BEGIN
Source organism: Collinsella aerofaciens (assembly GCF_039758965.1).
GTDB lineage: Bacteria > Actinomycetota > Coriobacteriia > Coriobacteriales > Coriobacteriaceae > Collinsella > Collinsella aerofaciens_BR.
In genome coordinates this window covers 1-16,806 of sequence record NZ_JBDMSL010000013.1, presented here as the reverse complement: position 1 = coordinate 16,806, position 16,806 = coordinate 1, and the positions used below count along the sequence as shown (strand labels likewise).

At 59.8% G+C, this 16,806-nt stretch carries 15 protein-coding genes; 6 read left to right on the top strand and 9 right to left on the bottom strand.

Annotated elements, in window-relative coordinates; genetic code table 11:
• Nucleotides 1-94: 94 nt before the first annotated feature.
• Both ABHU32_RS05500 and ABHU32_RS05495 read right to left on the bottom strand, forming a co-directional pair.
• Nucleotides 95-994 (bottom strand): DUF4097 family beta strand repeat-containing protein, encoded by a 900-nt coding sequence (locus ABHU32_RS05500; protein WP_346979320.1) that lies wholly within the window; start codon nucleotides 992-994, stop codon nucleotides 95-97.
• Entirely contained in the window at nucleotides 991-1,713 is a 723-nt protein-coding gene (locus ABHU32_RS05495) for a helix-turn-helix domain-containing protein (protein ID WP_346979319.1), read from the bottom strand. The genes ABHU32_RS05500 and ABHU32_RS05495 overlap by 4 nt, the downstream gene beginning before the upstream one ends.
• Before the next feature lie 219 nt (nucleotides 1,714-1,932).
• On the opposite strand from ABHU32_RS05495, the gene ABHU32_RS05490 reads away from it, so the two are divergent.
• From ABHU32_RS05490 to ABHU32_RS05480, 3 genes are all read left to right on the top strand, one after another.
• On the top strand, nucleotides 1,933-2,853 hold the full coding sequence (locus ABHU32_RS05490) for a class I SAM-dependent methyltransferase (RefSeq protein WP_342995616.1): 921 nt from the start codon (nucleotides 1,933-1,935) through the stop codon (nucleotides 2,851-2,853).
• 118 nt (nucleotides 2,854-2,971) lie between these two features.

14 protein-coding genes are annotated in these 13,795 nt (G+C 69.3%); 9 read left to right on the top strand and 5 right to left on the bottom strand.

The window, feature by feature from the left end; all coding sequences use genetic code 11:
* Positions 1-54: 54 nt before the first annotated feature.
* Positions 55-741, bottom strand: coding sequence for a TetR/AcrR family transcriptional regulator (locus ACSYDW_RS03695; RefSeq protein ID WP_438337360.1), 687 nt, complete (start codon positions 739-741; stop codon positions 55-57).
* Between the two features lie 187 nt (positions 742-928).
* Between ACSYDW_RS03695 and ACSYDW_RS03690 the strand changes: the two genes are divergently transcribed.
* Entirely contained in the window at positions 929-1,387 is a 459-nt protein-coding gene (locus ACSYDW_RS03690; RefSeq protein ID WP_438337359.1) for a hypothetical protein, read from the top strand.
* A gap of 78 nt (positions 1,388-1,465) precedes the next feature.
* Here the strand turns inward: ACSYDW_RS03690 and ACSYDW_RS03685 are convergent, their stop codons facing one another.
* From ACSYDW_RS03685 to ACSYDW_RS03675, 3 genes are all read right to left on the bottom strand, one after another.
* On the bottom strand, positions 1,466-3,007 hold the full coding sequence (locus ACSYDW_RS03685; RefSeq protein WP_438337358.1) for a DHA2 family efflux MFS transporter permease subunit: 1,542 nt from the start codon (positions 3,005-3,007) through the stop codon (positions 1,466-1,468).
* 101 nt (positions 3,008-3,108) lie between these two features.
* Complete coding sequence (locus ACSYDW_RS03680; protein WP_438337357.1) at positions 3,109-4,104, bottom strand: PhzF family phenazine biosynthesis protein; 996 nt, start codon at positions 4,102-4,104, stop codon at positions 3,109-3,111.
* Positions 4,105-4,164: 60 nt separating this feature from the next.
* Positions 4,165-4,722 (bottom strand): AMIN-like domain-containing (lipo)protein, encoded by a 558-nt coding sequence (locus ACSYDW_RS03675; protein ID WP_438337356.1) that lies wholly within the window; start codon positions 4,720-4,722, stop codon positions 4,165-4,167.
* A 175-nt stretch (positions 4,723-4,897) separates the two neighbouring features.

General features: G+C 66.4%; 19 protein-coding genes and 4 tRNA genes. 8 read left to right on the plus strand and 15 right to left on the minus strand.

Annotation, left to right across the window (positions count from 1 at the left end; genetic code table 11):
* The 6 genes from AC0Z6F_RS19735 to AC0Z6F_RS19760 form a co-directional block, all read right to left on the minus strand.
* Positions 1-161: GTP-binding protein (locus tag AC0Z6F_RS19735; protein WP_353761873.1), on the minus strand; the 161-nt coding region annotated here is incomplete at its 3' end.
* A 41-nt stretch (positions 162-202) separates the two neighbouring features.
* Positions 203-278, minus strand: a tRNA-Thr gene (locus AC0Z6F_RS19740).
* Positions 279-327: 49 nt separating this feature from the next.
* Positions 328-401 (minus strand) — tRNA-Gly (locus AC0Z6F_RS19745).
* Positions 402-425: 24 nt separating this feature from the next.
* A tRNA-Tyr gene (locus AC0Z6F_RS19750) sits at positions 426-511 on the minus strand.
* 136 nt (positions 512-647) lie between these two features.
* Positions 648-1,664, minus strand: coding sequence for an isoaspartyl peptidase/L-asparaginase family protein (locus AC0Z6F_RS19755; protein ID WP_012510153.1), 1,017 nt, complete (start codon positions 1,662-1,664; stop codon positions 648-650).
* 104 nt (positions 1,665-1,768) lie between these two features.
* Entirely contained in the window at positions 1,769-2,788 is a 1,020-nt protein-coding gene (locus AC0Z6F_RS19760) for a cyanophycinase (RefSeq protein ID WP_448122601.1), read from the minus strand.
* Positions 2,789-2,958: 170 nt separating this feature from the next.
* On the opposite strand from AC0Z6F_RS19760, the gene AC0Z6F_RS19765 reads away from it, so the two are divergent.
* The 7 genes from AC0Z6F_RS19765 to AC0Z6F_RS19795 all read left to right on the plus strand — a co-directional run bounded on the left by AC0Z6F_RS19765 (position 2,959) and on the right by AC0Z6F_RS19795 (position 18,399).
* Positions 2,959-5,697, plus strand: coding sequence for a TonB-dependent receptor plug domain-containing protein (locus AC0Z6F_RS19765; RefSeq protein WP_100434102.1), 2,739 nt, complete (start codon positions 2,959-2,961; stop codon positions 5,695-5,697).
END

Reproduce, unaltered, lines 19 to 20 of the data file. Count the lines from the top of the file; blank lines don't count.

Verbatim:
* Between the two features lie 187 nt (positions 742-928).
* Between ACSYDW_RS03695 and ACSYDW_RS03690 the strand changes: the two genes are divergently transcribed.